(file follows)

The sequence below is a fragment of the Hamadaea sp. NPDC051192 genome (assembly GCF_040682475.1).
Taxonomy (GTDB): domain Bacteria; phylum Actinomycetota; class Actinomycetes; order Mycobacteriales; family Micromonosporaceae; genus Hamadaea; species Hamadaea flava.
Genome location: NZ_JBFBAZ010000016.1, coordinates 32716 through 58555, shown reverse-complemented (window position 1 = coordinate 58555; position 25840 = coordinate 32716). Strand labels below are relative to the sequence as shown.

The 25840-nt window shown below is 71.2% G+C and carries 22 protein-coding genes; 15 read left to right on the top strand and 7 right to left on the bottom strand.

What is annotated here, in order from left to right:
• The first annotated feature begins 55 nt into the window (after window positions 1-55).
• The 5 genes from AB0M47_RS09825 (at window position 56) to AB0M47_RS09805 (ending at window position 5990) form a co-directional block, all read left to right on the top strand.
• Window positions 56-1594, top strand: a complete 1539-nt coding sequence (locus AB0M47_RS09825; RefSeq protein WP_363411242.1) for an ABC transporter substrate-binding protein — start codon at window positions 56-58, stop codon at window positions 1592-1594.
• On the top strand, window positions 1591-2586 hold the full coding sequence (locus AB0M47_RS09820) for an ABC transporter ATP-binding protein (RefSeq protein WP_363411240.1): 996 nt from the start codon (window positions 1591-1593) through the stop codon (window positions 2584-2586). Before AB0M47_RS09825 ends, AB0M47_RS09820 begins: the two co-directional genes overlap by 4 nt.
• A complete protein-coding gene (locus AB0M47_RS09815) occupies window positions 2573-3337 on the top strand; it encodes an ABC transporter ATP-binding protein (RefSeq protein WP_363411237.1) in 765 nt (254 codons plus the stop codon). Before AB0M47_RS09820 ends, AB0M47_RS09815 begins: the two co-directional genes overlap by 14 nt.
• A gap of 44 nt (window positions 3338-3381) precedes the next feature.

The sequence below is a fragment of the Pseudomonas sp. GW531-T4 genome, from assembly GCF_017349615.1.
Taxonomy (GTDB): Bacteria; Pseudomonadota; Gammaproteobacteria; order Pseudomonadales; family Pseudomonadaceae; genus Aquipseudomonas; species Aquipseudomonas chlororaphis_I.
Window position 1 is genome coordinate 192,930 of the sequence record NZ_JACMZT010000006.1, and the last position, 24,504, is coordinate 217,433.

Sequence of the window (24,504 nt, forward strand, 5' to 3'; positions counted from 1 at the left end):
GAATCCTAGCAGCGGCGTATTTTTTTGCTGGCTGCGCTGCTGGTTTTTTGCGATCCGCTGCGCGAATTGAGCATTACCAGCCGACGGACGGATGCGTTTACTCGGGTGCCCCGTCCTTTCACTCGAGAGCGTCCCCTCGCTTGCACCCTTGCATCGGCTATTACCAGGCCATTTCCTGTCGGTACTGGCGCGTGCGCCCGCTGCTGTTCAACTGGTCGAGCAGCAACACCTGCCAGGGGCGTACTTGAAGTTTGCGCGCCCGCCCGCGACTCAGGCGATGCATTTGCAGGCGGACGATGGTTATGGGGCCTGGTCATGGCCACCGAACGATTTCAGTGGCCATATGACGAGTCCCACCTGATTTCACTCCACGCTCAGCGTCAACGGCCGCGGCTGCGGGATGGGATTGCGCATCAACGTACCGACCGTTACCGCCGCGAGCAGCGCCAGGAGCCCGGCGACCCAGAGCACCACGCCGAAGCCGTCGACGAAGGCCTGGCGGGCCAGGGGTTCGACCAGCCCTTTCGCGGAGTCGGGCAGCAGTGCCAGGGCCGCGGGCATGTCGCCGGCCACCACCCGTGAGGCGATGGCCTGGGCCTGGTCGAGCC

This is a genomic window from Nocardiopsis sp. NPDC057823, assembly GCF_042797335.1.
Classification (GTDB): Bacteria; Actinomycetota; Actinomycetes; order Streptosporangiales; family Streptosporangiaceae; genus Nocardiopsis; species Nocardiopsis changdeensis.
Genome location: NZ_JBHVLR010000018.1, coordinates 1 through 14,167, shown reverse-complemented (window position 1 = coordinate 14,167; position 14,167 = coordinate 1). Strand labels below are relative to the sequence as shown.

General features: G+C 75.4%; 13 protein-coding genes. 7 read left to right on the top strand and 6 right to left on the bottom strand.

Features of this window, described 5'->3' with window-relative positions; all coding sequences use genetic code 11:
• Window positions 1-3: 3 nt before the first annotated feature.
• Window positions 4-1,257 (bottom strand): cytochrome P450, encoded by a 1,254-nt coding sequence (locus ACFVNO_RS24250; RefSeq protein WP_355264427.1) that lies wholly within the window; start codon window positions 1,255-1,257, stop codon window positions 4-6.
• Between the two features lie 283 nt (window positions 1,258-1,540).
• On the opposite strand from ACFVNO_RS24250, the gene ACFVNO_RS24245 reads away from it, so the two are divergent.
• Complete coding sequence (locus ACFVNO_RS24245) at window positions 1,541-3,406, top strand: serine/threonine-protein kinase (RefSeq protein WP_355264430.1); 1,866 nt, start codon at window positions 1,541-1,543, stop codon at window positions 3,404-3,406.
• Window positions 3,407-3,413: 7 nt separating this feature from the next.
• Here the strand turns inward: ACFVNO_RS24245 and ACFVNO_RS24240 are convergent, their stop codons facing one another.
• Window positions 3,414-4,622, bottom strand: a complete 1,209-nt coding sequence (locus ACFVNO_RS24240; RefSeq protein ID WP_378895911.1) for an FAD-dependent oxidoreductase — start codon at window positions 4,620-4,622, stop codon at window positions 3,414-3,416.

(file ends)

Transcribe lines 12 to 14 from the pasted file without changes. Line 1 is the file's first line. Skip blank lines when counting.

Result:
The sequence below is a fragment of the Pseudomonas sp. GW531-T4 genome, from assembly GCF_017349615.1.
Taxonomy (GTDB): Bacteria; Pseudomonadota; Gammaproteobacteria; order Pseudomonadales; family Pseudomonadaceae; genus Aquipseudomonas; species Aquipseudomonas chlororaphis_I.
Window position 1 is genome coordinate 192,930 of the sequence record NZ_JACMZT010000006.1, and the last position, 24,504, is coordinate 217,433.